The Star-Herald

Misadventures with Dad

To the editor:

My sister and brothers and I have always agreed that one day one of us needed to write a book about the various adventures in the life of our father, Wilmot Kierstead — or, as his closest friends called him, Wimpy. He never minded this nickname and, at the time, there were not negative reflections to that name. However, all of us “kids” are now in our 60s and, since no book is in the offing, I’ve decided to share this adventure.

Dad had several good qualities and this first incident demonstrates two of these in particular: thriftiness and the ability to focus. We lived in a two-story house and this day Dad was needing to get at the second-story windows. He got out his aluminum extension ladder and, with great difficulty, extended it to the required height. You see, this once-straight ladder was now a C-shaped ladder because he’d left it out in last winter’s snow. A reasonable man would have tossed the ladder out, but when it came to tossing out things, no one who knew him would ever say Dad was reasonable. No, he was thrifty. You just had to be careful using the ladder. Come to think of it, this wasn’t one of his strong suits, either.

Dad’s idea of being careful was telling me to sit on the bottom rung while he negotiated the perilous course up the “C” of the ladder to the very top. He’d been working on the window for about 10 minutes when our rural mailman stopped at our mailbox leaving our mail and continued on his way.

Now while Dad was fully focused on his work, somehow it dawned on him that the mail had come. I believe he temporarily forgot his precarious situation because he told me to go get the mail. Looking up at him I started to say, “But, Dad, you said I was supposed to…” Interrupting me, he said, “Go get the mail.”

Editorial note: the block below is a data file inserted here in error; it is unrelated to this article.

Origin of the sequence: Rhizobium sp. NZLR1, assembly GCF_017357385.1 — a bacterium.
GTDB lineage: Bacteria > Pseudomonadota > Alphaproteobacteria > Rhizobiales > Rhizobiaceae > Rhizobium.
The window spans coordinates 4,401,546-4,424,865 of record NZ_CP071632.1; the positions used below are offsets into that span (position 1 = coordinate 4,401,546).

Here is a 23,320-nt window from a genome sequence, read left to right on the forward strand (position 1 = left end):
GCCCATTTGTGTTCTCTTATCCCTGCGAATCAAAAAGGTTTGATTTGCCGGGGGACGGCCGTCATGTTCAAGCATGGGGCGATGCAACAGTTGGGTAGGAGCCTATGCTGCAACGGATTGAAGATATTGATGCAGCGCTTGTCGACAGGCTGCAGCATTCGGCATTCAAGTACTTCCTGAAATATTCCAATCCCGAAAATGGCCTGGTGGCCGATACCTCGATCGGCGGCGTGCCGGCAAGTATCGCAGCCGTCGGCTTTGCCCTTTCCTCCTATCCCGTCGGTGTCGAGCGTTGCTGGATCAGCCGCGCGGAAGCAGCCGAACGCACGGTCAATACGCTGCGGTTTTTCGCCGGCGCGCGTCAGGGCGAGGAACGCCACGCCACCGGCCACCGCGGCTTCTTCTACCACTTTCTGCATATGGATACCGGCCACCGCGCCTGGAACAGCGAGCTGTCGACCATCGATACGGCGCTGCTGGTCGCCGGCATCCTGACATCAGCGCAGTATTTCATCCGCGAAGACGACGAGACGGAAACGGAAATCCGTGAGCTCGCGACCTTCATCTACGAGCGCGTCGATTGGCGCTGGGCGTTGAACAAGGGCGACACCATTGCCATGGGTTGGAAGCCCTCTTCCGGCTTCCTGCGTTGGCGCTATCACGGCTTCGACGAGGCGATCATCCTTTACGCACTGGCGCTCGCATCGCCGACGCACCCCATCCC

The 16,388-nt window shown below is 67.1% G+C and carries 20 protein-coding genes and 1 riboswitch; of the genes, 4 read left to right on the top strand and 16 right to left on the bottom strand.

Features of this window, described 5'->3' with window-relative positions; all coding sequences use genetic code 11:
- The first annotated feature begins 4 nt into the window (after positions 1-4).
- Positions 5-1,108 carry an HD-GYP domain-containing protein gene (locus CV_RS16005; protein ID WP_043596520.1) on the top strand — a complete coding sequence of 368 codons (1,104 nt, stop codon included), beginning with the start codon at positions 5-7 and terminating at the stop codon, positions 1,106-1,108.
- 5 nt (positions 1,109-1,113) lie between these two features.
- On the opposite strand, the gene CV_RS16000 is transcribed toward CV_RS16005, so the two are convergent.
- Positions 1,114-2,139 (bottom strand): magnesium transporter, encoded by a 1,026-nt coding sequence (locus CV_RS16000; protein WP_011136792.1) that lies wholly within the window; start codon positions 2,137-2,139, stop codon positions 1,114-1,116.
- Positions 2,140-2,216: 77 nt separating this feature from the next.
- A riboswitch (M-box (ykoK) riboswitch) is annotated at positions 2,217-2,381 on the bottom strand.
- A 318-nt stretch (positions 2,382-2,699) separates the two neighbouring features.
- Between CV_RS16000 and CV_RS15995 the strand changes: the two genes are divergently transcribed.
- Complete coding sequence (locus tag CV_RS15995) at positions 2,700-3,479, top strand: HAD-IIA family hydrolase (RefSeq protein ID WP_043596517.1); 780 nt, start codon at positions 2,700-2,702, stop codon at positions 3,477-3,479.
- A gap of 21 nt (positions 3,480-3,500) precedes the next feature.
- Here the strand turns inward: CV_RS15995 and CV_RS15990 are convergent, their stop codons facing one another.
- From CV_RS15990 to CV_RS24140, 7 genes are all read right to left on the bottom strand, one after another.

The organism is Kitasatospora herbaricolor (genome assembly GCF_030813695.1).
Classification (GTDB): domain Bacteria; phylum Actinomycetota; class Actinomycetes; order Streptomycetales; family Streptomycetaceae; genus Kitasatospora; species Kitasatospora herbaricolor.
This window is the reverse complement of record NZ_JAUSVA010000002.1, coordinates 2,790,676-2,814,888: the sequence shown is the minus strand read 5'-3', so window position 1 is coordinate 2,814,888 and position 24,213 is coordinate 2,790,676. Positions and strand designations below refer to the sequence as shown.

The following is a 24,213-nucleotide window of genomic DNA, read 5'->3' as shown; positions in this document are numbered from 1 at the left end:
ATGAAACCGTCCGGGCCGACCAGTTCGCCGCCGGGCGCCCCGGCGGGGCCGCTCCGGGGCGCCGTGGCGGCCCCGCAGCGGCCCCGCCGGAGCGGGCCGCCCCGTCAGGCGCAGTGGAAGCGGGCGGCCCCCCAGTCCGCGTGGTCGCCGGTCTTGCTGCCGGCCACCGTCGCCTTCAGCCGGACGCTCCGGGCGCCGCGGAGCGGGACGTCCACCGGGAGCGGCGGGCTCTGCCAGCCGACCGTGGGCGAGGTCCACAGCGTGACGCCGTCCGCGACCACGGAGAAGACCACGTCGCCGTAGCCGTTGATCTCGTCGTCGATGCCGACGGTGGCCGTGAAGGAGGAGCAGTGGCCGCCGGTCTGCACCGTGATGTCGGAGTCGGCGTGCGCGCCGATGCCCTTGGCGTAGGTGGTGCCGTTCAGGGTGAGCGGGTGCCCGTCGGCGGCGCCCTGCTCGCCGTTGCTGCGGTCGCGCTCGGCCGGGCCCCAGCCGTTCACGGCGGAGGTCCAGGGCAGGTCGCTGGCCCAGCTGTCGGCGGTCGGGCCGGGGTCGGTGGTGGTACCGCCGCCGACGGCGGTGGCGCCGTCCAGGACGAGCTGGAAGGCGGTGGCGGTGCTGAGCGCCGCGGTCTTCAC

Knowing his impending calamity, I again said, “But, Dad, I can’t go get the mail now because…”  Losing his patience but not his focus, he yelled this time, “Don’t talk back. Do what I say and go get the mail.”

Well, being the obedient son I was I got off the ladder and started walking toward our mailbox. Suddenly there was this awful scraping noise and what, in retrospect now, sounded like a throttled Tarzan yell as my father came crashing down to the ground into a couple clumsy forward rolls, The scene to me was both horrifying and comical and I broke out into a loud nervous laughter which drew the evil eye from my father.

Fortunately, the only harm this day was a badly wrenched knee, various bumps and bruises and a blow to his pride.

By the way, he kept the ladder.

Clare Kierstead

Presque Isle

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